There may still be some teething problems to resolve however. In a trial last month some foreigners who were processed under the new system claim they saw their immigration officer press a button under the table to tilt the wheel against them.

Saturday, January 15, 2011

Seoul Fights Back Against Tourists

The Seoul Metropolitan Government, concerned by the creeping Eslamification of Korea which has seen an increasing number of English words and signs enter everyday use, is planning to create a 470,000 square meter 'Hangeul Zone' in central Seoul near Sejongno Street. In the zone, only Hangeul lettering will be permitted with existing English and other non-Korean lettering designed to help tourists being phased out.

"We'll turn the center of Seoul's politics, culture and history into the center of Hangeul culture and tourism, in an effort to promote Korea's native alphabet, which is also a world-class cultural heritage." a city official said.

In the last decade Korea's tourism industry has spent billions of won on non-Korean language signage in English, Japanese and Chinese to cater to the influx of foreign visitors, but some Koreans have maintained that foreign tourists should be expected to be able to speak Korean before they come here. While it has been argued that if other countries adopted the same attitude with their languages, Koreans would never take another overseas holiday again, it seems that the Hangeul-Only Movement is winning the debate.

While it is hoped the plan will promote Korea's native alphabet, the Seoul Metropolitan Government has pressed ahead with plans to bulldoze the city's last remaining 'hanoks' - traditional-style housing which some say are also a unique historical and cultural asset. The Seoul Government said that a few several-hundred year-old houses were neither here nor there, and as long as Paris Baguette had its sign written in Hangeul it believed that the important essence of Korean culture was being maintained.

If the Hangeul-Only plan is successful, other districts within the city are expected to follow suit, and the Korea Tourism Organization says it will consider removing the non-Korean versions of its website to encourage potential visitors to learn Korea's world-class cultural language before they come to this country. "It`s difficult to say whether we are trying too hard to cater to and accommodate foreign tourists, rather than encouraging them more to try and speak Korean." said the Korea Tourism Organization`s executive director of public relations.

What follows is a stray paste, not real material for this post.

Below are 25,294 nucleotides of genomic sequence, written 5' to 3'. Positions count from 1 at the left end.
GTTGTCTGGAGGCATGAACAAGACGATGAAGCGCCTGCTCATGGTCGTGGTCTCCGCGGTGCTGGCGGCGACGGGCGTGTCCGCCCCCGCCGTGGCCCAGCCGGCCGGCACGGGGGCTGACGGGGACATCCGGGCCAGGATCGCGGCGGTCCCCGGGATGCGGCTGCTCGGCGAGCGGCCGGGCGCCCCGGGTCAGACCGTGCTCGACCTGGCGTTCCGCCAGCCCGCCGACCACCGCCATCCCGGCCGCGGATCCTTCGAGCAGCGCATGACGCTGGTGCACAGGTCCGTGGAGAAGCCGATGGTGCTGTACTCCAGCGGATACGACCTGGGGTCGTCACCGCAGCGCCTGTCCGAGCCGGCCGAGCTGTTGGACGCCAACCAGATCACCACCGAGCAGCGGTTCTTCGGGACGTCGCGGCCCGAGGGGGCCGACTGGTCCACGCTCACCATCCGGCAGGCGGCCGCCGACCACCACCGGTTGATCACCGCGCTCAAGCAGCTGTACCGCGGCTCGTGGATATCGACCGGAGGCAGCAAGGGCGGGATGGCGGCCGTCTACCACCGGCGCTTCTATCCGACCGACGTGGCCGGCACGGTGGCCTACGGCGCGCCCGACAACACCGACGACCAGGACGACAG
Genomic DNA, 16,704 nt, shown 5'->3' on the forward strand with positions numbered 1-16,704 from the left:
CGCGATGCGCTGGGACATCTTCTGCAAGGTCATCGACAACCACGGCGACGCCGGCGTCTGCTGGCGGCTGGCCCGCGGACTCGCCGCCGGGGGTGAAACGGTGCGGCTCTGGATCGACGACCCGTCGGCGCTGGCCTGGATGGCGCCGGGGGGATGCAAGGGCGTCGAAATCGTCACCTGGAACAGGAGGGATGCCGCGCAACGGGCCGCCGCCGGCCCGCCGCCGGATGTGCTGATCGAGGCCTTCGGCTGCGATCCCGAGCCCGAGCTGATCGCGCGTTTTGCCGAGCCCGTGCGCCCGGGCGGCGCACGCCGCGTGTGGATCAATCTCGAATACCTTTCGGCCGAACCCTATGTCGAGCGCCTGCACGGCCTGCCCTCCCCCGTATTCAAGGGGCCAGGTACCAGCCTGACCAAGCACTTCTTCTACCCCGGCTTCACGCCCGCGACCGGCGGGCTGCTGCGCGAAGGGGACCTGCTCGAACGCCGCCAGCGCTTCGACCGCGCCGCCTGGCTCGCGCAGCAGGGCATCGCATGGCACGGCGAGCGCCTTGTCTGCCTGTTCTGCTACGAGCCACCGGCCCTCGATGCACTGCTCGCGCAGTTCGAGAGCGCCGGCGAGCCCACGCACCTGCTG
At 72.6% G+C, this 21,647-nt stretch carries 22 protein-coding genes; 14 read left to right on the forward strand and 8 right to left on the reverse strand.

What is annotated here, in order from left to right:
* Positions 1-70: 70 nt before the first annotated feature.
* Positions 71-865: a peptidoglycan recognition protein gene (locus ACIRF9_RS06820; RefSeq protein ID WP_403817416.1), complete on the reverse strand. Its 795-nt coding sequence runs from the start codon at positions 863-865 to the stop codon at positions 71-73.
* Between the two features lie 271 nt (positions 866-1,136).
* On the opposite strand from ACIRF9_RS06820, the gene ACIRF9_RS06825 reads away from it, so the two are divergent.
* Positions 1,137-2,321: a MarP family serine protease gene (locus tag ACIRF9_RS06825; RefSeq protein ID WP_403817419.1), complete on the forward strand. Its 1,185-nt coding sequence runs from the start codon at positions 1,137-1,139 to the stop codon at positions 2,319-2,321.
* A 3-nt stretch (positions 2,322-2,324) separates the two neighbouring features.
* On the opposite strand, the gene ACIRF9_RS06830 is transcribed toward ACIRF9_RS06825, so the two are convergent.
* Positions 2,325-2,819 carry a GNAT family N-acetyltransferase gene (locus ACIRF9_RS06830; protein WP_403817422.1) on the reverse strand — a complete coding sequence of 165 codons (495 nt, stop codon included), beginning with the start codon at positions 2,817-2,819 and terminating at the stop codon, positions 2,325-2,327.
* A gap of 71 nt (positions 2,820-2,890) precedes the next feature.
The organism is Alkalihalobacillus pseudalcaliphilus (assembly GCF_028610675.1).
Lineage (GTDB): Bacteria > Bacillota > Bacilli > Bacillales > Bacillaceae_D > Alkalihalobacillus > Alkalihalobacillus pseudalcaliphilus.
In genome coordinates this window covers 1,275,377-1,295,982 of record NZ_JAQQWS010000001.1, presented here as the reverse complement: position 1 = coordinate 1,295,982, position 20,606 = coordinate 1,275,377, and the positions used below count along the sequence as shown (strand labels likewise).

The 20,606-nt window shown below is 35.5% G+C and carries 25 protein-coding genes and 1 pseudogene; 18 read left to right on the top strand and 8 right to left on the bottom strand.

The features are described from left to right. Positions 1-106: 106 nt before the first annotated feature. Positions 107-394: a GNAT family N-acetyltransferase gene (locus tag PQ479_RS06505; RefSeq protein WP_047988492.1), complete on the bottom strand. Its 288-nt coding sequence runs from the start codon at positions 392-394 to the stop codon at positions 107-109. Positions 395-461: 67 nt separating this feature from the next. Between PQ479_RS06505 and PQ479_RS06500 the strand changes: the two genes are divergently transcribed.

When surveyed, foreign tourists have consistently cited the lack of non-Korean signage coupled with Koreans' lack of foreign-language abilities and unwillingness to speak anything except Korean as a major hurdle in getting around Seoul and Korea.

An attempt to speak to tourists about the removal of foreign language signs within the new Hangeul neighborhood was stopped by city officials who said we could only proceed if we conducted the interviews in Korean.

"Koreans are the most hospitable people in the world." explained the CEO of the Seoul Tourism Organization, who launched a 'Be Kind to Foreigners' campaign last year.

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Thursday, January 13, 2011

Radical Eslamists Demand Korean Movie Theaters Switch to English

US Flag incorporating the Korean State
America Fu'Qyeh
ESLAM, the ESL Advocacy Movement which has become increasingly radicalized in Korea during recent years, has launched a campaign to demand that the Korean movie industry switches to using the English language.

“Watching a movie should be hassle-free”, a spokesman - standing in front of a large 51-star American flag - argued in a grainy video posted on a radical website, “but not for most followers of English – peace be upon it. In Seoul the movie posters are written in Hangeul, and even the title of American movies are normally just Romanized translations... which makes it very hard for followers of English, whose beliefs prevent them from learning the Korean alphabet because it is a sin. Most Korean films are not shown with English subtitles. These are clearly attacks by Korean cultural crusaders determined to impose their Korean language on people living in Korea.” The speaker then launched into a tangential diatribe listing all the ways followers of Eslam were persecuted by the authorities, before returning to finish on the subject of movie theaters 30 minutes later - “Unbelievably, the discrimination continues at the ticket box, with staff often refusing to speak English to followers of English wishing to buy tickets.”